The identification of potential groundwater zones in the Kamiesberg region, Northern Cape province, South Africa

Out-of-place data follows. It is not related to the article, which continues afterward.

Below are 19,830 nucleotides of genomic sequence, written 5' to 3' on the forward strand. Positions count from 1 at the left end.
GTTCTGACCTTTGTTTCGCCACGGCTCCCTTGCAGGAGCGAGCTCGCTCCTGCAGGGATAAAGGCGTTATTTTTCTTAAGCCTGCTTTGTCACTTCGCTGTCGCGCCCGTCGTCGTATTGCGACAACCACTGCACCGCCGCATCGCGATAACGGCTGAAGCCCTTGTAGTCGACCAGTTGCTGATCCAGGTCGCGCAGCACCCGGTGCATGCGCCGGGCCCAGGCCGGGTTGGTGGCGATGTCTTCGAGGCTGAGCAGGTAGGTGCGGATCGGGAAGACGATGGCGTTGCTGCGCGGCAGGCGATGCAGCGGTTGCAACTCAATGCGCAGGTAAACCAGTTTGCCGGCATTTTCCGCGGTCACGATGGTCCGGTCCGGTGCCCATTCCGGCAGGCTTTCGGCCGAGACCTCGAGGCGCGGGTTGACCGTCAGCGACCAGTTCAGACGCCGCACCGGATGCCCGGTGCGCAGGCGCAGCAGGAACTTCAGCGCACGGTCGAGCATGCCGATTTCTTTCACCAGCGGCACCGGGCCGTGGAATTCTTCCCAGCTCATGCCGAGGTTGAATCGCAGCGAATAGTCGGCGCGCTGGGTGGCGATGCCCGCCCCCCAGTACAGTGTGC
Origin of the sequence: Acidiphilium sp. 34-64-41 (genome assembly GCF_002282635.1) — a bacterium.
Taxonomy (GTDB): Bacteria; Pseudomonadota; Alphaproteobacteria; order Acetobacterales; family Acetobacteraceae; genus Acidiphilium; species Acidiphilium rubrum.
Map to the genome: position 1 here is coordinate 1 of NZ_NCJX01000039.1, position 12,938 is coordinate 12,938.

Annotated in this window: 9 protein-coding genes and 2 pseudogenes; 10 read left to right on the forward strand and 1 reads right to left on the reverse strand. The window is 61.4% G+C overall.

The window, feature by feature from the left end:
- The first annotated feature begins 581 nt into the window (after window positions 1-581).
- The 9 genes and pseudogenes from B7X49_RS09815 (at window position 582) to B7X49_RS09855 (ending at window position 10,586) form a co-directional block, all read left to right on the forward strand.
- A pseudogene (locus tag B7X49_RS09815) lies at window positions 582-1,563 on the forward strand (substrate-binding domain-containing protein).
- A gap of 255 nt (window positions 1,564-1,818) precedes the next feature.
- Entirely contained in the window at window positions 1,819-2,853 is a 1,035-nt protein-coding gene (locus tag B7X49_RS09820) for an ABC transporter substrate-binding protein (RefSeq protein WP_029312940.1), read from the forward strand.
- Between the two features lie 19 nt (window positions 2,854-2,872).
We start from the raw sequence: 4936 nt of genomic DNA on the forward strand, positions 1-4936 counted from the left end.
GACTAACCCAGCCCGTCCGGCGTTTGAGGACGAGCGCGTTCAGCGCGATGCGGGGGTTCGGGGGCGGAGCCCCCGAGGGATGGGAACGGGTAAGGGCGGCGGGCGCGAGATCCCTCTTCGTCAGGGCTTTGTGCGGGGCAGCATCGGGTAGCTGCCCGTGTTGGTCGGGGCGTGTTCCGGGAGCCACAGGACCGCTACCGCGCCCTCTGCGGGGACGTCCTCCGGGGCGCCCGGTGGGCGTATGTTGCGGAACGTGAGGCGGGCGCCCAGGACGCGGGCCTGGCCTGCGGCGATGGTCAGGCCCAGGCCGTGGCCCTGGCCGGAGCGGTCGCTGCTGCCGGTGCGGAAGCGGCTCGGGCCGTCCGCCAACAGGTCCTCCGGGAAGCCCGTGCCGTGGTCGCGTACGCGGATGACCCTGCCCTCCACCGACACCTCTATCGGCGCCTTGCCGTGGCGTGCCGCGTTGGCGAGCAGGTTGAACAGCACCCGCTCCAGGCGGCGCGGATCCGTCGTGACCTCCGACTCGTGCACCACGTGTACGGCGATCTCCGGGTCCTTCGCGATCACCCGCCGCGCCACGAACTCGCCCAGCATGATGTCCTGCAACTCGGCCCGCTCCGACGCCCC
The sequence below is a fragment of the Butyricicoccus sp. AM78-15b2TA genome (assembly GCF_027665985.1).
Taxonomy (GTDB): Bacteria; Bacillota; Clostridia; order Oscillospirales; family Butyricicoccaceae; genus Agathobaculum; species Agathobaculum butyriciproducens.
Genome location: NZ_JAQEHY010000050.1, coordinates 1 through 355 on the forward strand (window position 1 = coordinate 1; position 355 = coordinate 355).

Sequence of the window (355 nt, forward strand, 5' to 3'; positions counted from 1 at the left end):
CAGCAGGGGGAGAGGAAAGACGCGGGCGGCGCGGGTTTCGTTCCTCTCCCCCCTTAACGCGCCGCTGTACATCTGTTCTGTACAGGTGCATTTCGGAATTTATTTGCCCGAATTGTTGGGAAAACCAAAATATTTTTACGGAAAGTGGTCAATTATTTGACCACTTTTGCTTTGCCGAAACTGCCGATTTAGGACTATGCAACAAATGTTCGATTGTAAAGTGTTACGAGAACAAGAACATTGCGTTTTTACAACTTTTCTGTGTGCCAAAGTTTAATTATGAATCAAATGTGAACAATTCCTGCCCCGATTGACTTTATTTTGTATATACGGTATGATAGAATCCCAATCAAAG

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The aim of the study is to apply remote sensing techniques to identify potential groundwater resources for the Kamiesberg region. This region, with vast water shortages relies solely on groundwater and is characterized by a fractured crystalline basement aquifer that lacks primary porosity. Groundwater in basement rock aquifers is likely to occur along open fractures and in weathered overburden zones. The study consisted of remote sensing analysis, aerial photography and Landsat images, and field investigations to ground truth the conceptual understanding. Field studies included geological mapping, lineament analyses and hydrogeological investigations. The Kamiesberg region is situated in the Namaqualand Metamorphic Complex (NMC), which is known for its mineral and alluvial diamond deposits. The NMC primarily consists of an assemblage of low- to high-grade metasedimentary rocks, unmetamorphosed platform sediments and an aray of granitic, basic and ultrabasic intrusive rocks. Three prominent deformations caused the general geological outline of the region, namely the Proterozoic deformations, Pan African orogenesis and Mesozoic breakup. The fracture and joint analyses confirmed a NNW mean trend. Secondary orientations are E-W, NW- SE and NE- SW. Fracture and joint analysis were contoured in lineament frequency/density and lineament intersection maps. The fractures and joints are zones of increased weathering and have a greater potential for groundwater storage. The maximum principle compressive stress (or) or neotectonics stress is orientated in a NW direction. The present groundwater state inferred from the national groundwater database (NGDB) suggests that boreholes are predominantly dry @7o/o), low yielding <1 lls @9%) and drilled in the weathered overburden at a depth of 40- 80m (90%). The results of the research identified potential groundwater zones for the Kamiesberg region. These zones were identified from a combination of Lineament frequency/density maps, lineament intersection maps, groundwater analyses and fieldwork. The zones are situated in and around the town of Kamieskroon and Lilienstein and south of Karkams. One of the potential sites identified, Kamieskroon, has current data on the groundwater state, and provides confidence to the conceptual understanding. The town has eight boreholes with yields ranging from 0.6- 1.6 l/s. Four of these boreholes are located in the weathered overburden (shallow boreholes), and the others are located along the NNW trending lineaments (deep boreholes). The zones identified from the study are potential groundwater resource sites, however, confirmation with geophysical surveys is essential. The data, however, has various shortcomings varying from lack of reliable data to the proximity of the potential resource to the community. It is critical to monitor existing and future groundwater resource sites (water levels, quality) and manage the resources in a sustainable way for optimal lifetime.